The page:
Auger has observed a suppression of the cosmic ray flux at the high-energy end of the spectrum as predicted in the ’60s. However, its nature is not as predicted: Auger has determined that those cosmic rays may not be just protons, but a mix of atomic nuclei possibly up to iron. Also, Auger has established that the origin of UHECRs is outside of our galaxy, but their exact astrophysical sources remain elusive.
As the Auger collaboration celebrates its 20th anniversary this year, the observatory is being upgraded and is set to tackle more UHECR mysteries.
The presentation, “Recent results from the Pierre Auger Observatory,” will take place at 8:30 a.m. MT, Sunday, April 14, in room Governor’s Square 10 of the Sheraton Denver Downtown Hotel. ABSTRACT: http://meetings.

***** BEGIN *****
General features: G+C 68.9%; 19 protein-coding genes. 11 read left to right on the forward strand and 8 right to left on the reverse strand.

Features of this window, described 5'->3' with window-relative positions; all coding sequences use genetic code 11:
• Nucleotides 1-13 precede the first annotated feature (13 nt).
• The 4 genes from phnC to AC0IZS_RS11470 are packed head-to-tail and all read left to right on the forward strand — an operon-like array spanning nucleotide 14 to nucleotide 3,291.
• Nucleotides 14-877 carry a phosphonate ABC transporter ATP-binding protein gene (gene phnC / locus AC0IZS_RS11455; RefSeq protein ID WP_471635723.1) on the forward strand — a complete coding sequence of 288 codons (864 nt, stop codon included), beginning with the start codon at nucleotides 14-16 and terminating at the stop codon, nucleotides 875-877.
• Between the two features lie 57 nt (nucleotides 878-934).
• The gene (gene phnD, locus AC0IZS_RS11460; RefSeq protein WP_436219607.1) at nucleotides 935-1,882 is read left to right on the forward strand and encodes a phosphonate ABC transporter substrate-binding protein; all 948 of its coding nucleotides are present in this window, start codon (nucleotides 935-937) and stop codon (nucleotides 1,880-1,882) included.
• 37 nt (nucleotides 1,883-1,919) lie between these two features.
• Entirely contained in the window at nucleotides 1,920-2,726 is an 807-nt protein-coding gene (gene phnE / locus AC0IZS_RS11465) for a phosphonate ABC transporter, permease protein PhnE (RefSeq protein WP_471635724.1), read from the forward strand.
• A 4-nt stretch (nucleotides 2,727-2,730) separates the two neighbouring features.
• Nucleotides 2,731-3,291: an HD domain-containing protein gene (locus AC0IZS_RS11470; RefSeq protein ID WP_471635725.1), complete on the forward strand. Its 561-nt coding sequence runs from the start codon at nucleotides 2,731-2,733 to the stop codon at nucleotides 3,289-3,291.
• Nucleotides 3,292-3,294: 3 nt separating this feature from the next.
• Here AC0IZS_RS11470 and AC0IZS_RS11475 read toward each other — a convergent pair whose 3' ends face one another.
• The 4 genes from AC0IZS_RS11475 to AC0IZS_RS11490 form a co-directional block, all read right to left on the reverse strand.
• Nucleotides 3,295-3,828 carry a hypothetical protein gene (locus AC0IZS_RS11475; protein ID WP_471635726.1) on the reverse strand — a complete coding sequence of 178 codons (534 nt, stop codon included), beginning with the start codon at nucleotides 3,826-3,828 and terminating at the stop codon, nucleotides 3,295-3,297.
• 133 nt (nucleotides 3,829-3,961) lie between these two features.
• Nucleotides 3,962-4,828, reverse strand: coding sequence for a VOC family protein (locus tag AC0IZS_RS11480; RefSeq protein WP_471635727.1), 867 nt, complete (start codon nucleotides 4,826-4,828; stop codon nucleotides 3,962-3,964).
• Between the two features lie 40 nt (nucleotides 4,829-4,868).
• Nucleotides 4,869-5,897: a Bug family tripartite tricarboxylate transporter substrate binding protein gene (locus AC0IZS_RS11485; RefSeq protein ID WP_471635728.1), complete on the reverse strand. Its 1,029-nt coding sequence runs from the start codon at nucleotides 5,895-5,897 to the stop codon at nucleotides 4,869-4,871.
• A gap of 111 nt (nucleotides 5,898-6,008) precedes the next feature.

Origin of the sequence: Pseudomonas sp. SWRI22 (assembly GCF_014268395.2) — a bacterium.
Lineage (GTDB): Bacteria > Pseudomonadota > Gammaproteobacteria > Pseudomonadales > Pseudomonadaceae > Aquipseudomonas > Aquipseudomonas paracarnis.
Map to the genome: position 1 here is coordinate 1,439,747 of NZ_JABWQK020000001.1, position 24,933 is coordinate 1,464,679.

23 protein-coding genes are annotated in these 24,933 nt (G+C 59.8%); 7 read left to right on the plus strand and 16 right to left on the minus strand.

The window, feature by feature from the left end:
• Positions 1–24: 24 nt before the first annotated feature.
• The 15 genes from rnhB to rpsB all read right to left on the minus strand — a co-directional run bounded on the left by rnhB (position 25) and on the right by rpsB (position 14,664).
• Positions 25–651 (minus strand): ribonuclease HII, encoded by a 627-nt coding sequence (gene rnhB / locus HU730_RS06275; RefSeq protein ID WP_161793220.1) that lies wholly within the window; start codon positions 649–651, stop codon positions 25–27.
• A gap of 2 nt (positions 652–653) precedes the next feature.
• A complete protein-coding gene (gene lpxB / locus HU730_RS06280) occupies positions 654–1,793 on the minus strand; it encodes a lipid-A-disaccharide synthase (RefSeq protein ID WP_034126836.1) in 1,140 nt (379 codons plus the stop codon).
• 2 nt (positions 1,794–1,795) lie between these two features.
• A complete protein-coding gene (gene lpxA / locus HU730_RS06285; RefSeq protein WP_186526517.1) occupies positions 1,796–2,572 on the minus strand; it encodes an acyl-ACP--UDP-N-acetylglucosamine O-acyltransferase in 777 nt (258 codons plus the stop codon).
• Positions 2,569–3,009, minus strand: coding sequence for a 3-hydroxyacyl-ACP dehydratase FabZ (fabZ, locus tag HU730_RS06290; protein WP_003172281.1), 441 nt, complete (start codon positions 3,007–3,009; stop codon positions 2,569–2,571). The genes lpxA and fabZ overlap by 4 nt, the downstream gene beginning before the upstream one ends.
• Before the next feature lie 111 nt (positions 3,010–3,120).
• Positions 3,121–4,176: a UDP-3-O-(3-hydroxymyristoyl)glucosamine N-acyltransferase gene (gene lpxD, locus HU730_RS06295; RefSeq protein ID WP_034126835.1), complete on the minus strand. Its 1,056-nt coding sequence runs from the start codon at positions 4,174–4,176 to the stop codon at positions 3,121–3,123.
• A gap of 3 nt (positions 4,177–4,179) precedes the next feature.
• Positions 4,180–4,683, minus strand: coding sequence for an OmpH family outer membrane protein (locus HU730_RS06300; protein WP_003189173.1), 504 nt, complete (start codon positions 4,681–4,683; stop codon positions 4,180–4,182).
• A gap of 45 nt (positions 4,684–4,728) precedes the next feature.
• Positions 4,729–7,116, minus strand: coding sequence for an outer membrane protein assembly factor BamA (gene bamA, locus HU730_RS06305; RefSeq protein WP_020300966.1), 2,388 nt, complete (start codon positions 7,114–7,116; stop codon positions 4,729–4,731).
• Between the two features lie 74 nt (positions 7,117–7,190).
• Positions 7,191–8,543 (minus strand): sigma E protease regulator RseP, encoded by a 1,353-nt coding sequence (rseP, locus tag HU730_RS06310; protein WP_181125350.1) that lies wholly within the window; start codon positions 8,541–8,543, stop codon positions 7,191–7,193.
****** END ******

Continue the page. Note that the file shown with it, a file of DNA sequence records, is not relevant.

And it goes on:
7) COSINE-100 Experiment Tests Claims of Dark Matter Discovery
One of the holy grails of physics is the detection of weakly interacting massive particles (WIMPs), which are believed to constitute dark matter. Since the DAMA/LIBRA experiment in Italy claimed to detect them years ago, no other group has confirmed the signal DAMA/LIBRA claims to observe. DAMA/LIBRA uses sodium iodide crystals as targets for dark matter particles, but other experiments have used different materials such as liquid xenon. To definitively test whether or not DAMA/LIBRA is observing dark matter, COSINE-100, a detector built 700 meters underground in South Korea, is using the same detector material, sodium iodide crystals. COSINE-100’s initial quest to confirm signs of a particular model of WIMPs turned up no evidence of the signal DAMA/LIBRA reports seeing. While this doesn’t necessarily mean DAMA/LIBRA is wrong, William Thompson from Yale University and COSINE-100 colleagues say their finding is significant because the model used to test DAMA/LIBRA’s result is one of the most widely used benchmark models within the field.